Root canals have a not-so-great reputation. They’re often associated with pain.
But do they really live up to the expectation?
After all, this endodontic procedure SAVES your tooth.
Isn’t that a good thing?
Get the answers to the top FAQs about root canals below!
1. What is a root canal?
A root canal is a treatment used to save a tooth that has an infection on the inside (the pulp).
Similar to a dental filling, a root canal involves:
- Removing decay and infection from within the pulp chamber and root canals
- Disinfecting the area
- Filling it with a biocompatible material and sealing it off
2. Do root canals hurt?
No, root canals do not hurt.
The truth is:
The pain associated with root canals stems from the infection, not the procedure. In fact, getting a root canal will get you out of pain, sometimes instantaneously.
Before the treatment begins, the area surrounding your tooth will be numbed. You won’t feel anything!
3. How long does a root canal take?
A root canal takes 60 to 90 minutes on average.
Here’s what to expect:
- X-rays are taken to determine if a root canal is your best option
- Your dentist will numb your tooth and surrounding area
- A protective dental dam is placed around the tooth
- Your dentist makes a small opening in the crown of the tooth
- Decay and infection are removed from within
- The space left behind is disinfected
- Your tooth is filled and sealed to prevent reinfection
- A temporary or permanent crown is placed to restore your tooth’s appearance, strength, and functionality
4. What is best, root canal or extraction?
A root canal is better than an extraction.
While there are many excellent tooth replacement options, there’s no substitute for a natural tooth. Plus, there are little to no future complications following a root canal.
Whereas with a tooth extraction, if you don’t replace that missing tooth, you put yourself at risk for issues like:
- Teeth shifting out of place
- Trouble speaking and chewing
- Bite and jaw alignment problems
- Bone loss
- Premature aging
Tooth extractions are usually more painful… This text opens a new tab to the American Association of Endodontists website… than a root canal!
So the best thing you can do is save your remaining healthy tooth structure with root canal therapy.
5. Can I wait for a root canal?
Ask any reputable dentist, and they’ll tell you:
Do not wait to get a root canal done.
The longer you put off getting a root canal, the more you’re at risk for experiencing pain, worsening symptoms, and allowing the infection to spread – potentially to other teeth or parts of your body.
6. Should I get a second opinion on a root canal?
If you were told you need a root canal and want another dentist’s opinion, then book a second opinion consultation.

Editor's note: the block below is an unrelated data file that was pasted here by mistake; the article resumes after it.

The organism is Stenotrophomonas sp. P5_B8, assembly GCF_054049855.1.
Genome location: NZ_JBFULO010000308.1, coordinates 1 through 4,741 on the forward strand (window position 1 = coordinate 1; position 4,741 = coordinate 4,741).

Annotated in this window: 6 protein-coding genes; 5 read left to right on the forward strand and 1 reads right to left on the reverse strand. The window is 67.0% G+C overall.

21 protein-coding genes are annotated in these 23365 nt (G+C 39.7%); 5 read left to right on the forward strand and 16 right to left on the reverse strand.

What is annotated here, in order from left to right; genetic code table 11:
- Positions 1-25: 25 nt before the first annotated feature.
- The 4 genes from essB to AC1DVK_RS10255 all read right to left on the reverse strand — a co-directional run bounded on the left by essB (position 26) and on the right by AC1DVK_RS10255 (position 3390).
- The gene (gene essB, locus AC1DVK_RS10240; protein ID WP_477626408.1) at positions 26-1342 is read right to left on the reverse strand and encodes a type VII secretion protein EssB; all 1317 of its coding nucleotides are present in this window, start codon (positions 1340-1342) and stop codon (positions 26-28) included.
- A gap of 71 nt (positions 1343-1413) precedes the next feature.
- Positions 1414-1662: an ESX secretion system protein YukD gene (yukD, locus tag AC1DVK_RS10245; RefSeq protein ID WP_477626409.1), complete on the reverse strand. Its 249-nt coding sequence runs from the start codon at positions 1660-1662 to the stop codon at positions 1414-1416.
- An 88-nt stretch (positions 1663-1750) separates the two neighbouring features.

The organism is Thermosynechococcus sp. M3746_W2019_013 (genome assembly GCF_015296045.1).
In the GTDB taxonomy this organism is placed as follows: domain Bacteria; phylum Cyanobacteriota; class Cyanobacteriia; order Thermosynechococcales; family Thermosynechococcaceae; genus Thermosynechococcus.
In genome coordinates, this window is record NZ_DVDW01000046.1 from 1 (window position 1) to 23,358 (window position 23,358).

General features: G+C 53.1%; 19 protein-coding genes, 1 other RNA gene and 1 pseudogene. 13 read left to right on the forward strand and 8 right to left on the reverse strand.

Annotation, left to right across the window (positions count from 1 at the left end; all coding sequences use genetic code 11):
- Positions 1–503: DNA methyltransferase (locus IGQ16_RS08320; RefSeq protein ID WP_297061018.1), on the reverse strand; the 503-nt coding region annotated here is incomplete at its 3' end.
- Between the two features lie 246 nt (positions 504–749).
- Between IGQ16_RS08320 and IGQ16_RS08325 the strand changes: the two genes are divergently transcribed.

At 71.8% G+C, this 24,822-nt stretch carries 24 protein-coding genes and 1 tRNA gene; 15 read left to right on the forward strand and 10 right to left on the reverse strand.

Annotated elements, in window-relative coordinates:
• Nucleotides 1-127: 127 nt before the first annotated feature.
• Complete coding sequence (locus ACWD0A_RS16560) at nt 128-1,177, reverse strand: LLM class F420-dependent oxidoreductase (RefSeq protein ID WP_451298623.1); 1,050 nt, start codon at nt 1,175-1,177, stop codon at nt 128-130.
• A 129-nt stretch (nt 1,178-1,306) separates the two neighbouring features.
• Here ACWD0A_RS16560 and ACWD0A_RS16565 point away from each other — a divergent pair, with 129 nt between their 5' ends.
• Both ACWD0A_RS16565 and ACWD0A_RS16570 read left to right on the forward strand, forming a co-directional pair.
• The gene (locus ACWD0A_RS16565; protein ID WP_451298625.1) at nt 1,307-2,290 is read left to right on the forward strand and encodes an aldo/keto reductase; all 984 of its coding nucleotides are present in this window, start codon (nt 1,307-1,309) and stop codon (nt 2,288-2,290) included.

The second dentist will either confirm your original diagnosis or provide you with their alternative recommendations. From there, you can make an informed decision or seek out a third opinion.
When in doubt, trust your gut.
Or better yet:
Check out this article with advice on when to seek a dentist’s second opinion.
7. How do I know if I need a root canal?
Sometimes, root canal symptoms are obvious. This includes:
- Severe toothache pain
- Heightened sensitivity to hot or cold temperatures
- Discoloration or darkening of the tooth
- Swelling and tenderness in nearby gums
Other times, there are no outwardly visible or physical signs. This may be confusing when a dentist tells you you need one. But more than likely, your x-ray will clearly indicate you have an infected tooth.
8. Can you eat after a root canal?
Yes! Once the numbing agent wears off, typically within two to three hours, you can eat again.
While you’re healing and until you get your permanent crown, it’s recommended you:
- Stick to a soft-food diet
- Chew on the opposite side of treatment until you’re healed
- Eat slowly
- Avoid really hot foods and drinks
9. Can you drive after a root canal?
Yes! Most root canals are performed with a local anesthetic to numb the tooth. This shouldn’t impair your ability to drive or return to normal activities.
However, if you receive sedation mediation, you may be unable to drive following your appointment. You will need someone to drive you home.
10. Can you smoke after a root canal?
It’s recommended you don’t smoke for at least 24 hours after receiving a root canal.
It’s recommended you stop smoking altogether. Smokers are two times more likely… This text opens a new tab to the American Association of Endodontists website… to need root canals than non-smokers. This statistic only increases with more years of smoking too!
Looking for a root canal dentist in Waldorf, MD?
Contact The Silberman Dental Group!
Patients love our root canal therapy because we:
- Prioritize your comfort
- Complete the treatment in one visit
- Offer CEREC same-day crowns to save you time
- Customize your crown to look and feel like a natural tooth
We’ve even had patients fall asleep during the procedure because we help them feel that relaxed and comfortable.
Or you can:
Our dentists are located in Waldorf, MD and see patients from across the state, including Charlotte Hall, White Plains, La Plata, Brandywine, Accokeek, and Mechanicsville.